After Jim Corbett National Park and Nainital, our next stop was Binsar, about 150 km away. The journey was uphill and winding. Since almost everyone, except me and a couple of others, suffered from motion sickness, it was a quiet journey, punctuated with frequent breaks for vomiting!
On our way, we stretched our cramped legs and ran about in the lush green Golf grounds of Ranikhet. I was told that parts of the movie, Raja Hindustani, were shot here.
We finally reached Binsar, located on the Jhandi Dhar hills of Himalayas. This was the summer capital of the Chand Kings that ruled over Kumaon between 11th and 18th centuries.
We fell in love the moment we set eyes on our hotel, the Club Mahindra Resort Binsar. The beautiful cottages with their sloping green roofs simply blended into the surroundings. It was a bird-lover’s paradise. We could simply enjoy the views of the mountains with tall oaks and pines, the motley-hued birds that made their homes in the gardens, the rich flowers in their full bloom attracting a variety of critters. We didn’t have to set foot outside the premises. We all had much to do right inside the cozy confines of our resort. There was karaoke, art and craft, zip-lining, rock-climbing and other activities. The food spread was delicious, but we walked the extra mile (literally) to find cheaper alternatives to our dining experience. We went exploring up the slopes of hills nearby to see the locals and their daily lives up close, and sometimes lost our way too!
One morning we drove up to Binsar Wildlife Sanctuary where we stopped at KMVN (Kumaon Mandal Vikas Nigam) Resort. We snuck up to its wide balcony and stole glances at the majestic snowy Himalayas. The clouds were being nasty, trying to hide the jewels behind, but we were still blessed with a few sightings. We were shooed away, as the views were solely reserved for the guests of KMVN!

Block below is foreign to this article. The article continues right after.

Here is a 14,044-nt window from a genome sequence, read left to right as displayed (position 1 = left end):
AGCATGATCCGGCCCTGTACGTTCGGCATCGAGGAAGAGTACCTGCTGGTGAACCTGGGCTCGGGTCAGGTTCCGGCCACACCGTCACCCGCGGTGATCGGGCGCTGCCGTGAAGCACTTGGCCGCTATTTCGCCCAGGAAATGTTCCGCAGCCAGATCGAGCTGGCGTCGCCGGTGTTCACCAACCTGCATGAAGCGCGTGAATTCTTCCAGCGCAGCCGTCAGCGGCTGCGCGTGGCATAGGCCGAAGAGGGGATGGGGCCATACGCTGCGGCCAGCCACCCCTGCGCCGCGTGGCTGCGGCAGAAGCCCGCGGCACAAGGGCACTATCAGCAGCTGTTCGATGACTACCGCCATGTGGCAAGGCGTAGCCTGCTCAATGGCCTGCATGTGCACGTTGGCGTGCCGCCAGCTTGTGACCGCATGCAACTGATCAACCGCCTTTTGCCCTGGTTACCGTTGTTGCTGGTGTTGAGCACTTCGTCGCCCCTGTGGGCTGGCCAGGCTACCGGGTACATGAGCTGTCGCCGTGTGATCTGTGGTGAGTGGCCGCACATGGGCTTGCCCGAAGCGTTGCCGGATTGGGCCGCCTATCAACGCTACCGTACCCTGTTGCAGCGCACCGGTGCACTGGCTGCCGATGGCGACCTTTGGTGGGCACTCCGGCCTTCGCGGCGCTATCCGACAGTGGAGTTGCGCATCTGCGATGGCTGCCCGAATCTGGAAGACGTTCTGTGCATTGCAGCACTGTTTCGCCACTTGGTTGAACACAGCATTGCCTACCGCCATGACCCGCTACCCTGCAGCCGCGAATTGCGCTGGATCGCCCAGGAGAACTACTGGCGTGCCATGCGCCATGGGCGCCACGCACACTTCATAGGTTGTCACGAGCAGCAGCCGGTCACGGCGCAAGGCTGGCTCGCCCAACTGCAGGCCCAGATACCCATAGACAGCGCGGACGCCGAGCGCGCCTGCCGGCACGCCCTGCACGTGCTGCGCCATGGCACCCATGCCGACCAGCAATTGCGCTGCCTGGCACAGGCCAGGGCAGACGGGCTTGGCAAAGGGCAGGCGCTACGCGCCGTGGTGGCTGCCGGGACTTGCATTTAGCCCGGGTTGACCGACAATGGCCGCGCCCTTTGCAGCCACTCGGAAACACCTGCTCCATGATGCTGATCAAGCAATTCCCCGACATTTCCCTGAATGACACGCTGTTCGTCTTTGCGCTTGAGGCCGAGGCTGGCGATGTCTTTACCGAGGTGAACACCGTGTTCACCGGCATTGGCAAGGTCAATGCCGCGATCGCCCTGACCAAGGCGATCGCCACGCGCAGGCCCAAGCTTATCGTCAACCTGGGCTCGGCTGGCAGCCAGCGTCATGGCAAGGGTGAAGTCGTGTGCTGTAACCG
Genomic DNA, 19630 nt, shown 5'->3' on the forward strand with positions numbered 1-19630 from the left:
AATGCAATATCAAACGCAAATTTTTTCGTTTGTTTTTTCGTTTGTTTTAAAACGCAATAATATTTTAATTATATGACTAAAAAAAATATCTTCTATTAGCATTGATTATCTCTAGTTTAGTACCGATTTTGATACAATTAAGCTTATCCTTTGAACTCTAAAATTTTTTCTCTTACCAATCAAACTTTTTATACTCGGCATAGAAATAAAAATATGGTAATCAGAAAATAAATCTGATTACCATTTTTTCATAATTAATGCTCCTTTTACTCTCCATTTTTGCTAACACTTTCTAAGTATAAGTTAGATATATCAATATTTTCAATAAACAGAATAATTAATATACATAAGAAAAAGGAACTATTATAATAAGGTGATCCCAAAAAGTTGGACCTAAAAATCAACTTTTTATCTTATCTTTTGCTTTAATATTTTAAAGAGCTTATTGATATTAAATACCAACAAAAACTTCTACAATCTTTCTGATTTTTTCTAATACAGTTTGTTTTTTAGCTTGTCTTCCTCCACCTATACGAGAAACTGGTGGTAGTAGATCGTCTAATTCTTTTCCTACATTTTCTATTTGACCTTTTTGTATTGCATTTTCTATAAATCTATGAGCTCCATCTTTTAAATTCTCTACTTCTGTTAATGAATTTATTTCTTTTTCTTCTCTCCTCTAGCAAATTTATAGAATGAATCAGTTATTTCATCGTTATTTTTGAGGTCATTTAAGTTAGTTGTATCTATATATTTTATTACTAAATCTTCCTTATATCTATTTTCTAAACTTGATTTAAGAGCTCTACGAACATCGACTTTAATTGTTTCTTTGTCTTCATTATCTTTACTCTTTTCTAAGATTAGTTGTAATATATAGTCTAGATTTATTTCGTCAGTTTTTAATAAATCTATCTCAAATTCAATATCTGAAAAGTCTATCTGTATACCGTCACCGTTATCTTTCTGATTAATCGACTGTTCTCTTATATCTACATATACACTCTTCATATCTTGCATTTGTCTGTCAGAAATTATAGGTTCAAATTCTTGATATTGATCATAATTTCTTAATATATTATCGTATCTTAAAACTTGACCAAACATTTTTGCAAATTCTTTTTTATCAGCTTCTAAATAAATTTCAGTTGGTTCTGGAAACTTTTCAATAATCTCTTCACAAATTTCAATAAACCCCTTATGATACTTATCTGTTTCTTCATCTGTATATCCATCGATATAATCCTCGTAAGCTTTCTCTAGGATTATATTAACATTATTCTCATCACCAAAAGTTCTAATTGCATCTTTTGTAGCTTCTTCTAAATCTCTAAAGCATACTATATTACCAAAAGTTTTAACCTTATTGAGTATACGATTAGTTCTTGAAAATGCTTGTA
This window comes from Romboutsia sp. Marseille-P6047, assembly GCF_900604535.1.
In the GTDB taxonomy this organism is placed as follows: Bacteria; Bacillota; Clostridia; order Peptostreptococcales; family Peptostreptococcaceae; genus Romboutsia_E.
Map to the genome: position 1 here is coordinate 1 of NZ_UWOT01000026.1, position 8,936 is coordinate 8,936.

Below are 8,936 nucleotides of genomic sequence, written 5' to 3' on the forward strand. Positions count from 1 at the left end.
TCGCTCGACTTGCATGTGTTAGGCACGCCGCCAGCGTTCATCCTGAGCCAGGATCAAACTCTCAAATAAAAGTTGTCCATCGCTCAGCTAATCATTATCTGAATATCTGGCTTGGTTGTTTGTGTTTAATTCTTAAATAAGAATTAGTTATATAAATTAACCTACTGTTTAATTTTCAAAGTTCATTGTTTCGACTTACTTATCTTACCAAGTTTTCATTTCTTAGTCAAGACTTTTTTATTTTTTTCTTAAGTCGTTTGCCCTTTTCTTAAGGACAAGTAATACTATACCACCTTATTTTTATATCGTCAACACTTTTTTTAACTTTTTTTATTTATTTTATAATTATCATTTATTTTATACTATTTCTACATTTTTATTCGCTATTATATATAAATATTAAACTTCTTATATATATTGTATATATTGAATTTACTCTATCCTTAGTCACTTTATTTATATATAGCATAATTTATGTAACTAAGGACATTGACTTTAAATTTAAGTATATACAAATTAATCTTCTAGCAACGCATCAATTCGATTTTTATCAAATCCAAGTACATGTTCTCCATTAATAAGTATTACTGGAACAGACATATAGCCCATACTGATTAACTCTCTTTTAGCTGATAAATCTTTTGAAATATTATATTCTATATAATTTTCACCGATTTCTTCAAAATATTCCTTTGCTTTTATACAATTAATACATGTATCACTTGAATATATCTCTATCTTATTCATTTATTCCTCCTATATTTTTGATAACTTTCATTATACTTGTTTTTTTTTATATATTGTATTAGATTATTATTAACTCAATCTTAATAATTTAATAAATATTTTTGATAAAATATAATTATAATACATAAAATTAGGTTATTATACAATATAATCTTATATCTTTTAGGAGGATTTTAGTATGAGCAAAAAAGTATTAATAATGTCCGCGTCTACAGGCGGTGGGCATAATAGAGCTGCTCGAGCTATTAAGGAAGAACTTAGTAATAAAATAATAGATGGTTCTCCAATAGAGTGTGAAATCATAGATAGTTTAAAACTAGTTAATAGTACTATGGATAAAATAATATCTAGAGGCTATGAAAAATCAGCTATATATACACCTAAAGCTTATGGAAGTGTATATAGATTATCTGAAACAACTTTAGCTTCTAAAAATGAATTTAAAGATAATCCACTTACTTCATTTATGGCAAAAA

We hiked the winding path up to Zero Point with an awesome Guide who taught us so much about the flora and fauna of Binsar. We watched a noisy woodpecker building its nest, learnt about the medicinal value of Rhododendrons, watched the sunlight dapple our path through the shady branches of Oak trees, observed the spores dotting the underside of fern leaves and simply went crazy with pleasure at finding ourselves at such a divine place. At zero point (the highest point of Binsar) with the clouds still teasing us, we had the Darshan of Himalayan Peaks like Nanda Devi, Trishul, Shivling and Kedarnath. Our Guide regaled us with tales of trekking some of its slopes. We began dreaming of the day when we would go on such an expedition!
After a relaxing stay at Binsar, it was time to make our way back down to Khatgodam. On our way we stopped at Naukuchiyatal Lake for a boat ride. Before I knew what was going on we were strapped with life vests and shoved into a boat without a driver! We were on our own! Only later did I learn that Prasad wanted to go on a pedal boat, while the others chose a motor boat that came with a driver! I spent half the journey fuming and fretting, refusing to join him in pedaling. I kept thinking what would happen if the boat overturned or something. Was the lake too deep? Would Prasad, who was the only one at the time who knew how to swim, be able to rescue us?! And then as I felt brave enough to enjoy the stunning views all around me, I joined him in pedaling. We made our way back. What an exercise we had that day! We deserved to gorge on plates of crispy pakoras and spicy maggi at the eatery beside the lake, while watching a flock of ducks putter about.
We drove past Bhimtal with its Island Aquarium on our way to Khatgodam. There we spent the night at a cozy hotel before we caught a train to Delhi the next day. The Capital was eerily quiet as some kind of Bandh was going on. We were glad to be out of Delhi and on our way to Hyderabad.